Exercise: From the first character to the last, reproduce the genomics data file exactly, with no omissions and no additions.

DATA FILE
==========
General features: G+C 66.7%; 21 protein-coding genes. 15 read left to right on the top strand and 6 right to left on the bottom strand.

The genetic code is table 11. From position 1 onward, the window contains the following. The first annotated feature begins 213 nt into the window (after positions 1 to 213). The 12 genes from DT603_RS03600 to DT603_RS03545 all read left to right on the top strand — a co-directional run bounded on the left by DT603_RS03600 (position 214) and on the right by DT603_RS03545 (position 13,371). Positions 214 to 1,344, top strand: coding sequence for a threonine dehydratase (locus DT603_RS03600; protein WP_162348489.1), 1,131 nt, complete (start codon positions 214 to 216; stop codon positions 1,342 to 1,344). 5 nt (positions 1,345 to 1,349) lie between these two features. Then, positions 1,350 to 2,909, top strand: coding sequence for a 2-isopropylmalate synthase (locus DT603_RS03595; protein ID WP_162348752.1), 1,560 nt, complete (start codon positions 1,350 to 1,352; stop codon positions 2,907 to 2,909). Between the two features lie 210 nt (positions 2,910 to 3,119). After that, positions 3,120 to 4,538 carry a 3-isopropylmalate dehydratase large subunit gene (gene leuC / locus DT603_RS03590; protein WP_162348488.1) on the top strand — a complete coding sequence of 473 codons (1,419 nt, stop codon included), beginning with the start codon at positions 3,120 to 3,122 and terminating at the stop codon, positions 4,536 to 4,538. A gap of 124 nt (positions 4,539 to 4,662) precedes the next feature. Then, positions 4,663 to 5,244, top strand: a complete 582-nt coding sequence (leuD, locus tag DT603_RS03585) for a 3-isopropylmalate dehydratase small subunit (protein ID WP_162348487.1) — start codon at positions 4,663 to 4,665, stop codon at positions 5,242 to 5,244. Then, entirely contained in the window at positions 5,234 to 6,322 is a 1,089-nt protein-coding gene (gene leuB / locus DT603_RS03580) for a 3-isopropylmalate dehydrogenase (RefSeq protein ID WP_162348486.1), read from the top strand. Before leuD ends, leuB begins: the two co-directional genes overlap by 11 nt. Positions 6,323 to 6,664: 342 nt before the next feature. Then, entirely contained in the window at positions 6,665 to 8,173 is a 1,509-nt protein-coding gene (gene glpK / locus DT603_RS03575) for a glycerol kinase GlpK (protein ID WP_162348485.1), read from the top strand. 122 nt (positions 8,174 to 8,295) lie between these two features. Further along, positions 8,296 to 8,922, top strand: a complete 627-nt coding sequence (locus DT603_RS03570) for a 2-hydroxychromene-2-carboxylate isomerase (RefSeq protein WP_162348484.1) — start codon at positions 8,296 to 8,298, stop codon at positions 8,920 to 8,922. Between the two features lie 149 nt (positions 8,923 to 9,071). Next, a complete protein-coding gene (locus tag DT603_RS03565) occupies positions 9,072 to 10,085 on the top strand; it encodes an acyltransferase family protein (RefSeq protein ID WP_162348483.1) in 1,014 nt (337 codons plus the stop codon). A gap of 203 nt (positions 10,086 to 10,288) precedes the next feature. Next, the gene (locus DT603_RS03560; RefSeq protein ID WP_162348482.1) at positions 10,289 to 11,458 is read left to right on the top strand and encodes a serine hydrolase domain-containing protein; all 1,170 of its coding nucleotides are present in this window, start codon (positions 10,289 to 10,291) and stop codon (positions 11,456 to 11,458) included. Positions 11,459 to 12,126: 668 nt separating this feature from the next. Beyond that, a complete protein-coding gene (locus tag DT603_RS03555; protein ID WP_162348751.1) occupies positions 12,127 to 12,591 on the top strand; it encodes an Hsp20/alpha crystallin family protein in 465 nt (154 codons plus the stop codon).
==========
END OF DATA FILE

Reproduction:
General features: G+C 66.7%; 21 protein-coding genes. 15 read left to right on the top strand and 6 right to left on the bottom strand.

The genetic code is table 11. From position 1 onward, the window contains the following. The first annotated feature begins 213 nt into the window (after positions 1 to 213). The 12 genes from DT603_RS03600 to DT603_RS03545 all read left to right on the top strand — a co-directional run bounded on the left by DT603_RS03600 (position 214) and on the right by DT603_RS03545 (position 13,371). Positions 214 to 1,344, top strand: coding sequence for a threonine dehydratase (locus DT603_RS03600; protein WP_162348489.1), 1,131 nt, complete (start codon positions 214 to 216; stop codon positions 1,342 to 1,344). 5 nt (positions 1,345 to 1,349) lie between these two features. Then, positions 1,350 to 2,909, top strand: coding sequence for a 2-isopropylmalate synthase (locus DT603_RS03595; protein ID WP_162348752.1), 1,560 nt, complete (start codon positions 1,350 to 1,352; stop codon positions 2,907 to 2,909). Between the two features lie 210 nt (positions 2,910 to 3,119). After that, positions 3,120 to 4,538 carry a 3-isopropylmalate dehydratase large subunit gene (gene leuC / locus DT603_RS03590; protein WP_162348488.1) on the top strand — a complete coding sequence of 473 codons (1,419 nt, stop codon included), beginning with the start codon at positions 3,120 to 3,122 and terminating at the stop codon, positions 4,536 to 4,538. A gap of 124 nt (positions 4,539 to 4,662) precedes the next feature. Then, positions 4,663 to 5,244, top strand: a complete 582-nt coding sequence (leuD, locus tag DT603_RS03585) for a 3-isopropylmalate dehydratase small subunit (protein ID WP_162348487.1) — start codon at positions 4,663 to 4,665, stop codon at positions 5,242 to 5,244. Then, entirely contained in the window at positions 5,234 to 6,322 is a 1,089-nt protein-coding gene (gene leuB / locus DT603_RS03580) for a 3-isopropylmalate dehydrogenase (RefSeq protein ID WP_162348486.1), read from the top strand. Before leuD ends, leuB begins: the two co-directional genes overlap by 11 nt. Positions 6,323 to 6,664: 342 nt before the next feature. Then, entirely contained in the window at positions 6,665 to 8,173 is a 1,509-nt protein-coding gene (gene glpK / locus DT603_RS03575) for a glycerol kinase GlpK (protein ID WP_162348485.1), read from the top strand. 122 nt (positions 8,174 to 8,295) lie between these two features. Further along, positions 8,296 to 8,922, top strand: a complete 627-nt coding sequence (locus DT603_RS03570) for a 2-hydroxychromene-2-carboxylate isomerase (RefSeq protein WP_162348484.1) — start codon at positions 8,296 to 8,298, stop codon at positions 8,920 to 8,922. Between the two features lie 149 nt (positions 8,923 to 9,071). Next, a complete protein-coding gene (locus tag DT603_RS03565) occupies positions 9,072 to 10,085 on the top strand; it encodes an acyltransferase family protein (RefSeq protein ID WP_162348483.1) in 1,014 nt (337 codons plus the stop codon). A gap of 203 nt (positions 10,086 to 10,288) precedes the next feature. Next, the gene (locus DT603_RS03560; RefSeq protein ID WP_162348482.1) at positions 10,289 to 11,458 is read left to right on the top strand and encodes a serine hydrolase domain-containing protein; all 1,170 of its coding nucleotides are present in this window, start codon (positions 10,289 to 10,291) and stop codon (positions 11,456 to 11,458) included. Positions 11,459 to 12,126: 668 nt separating this feature from the next. Beyond that, a complete protein-coding gene (locus tag DT603_RS03555; protein ID WP_162348751.1) occupies positions 12,127 to 12,591 on the top strand; it encodes an Hsp20/alpha crystallin family protein in 465 nt (154 codons plus the stop codon).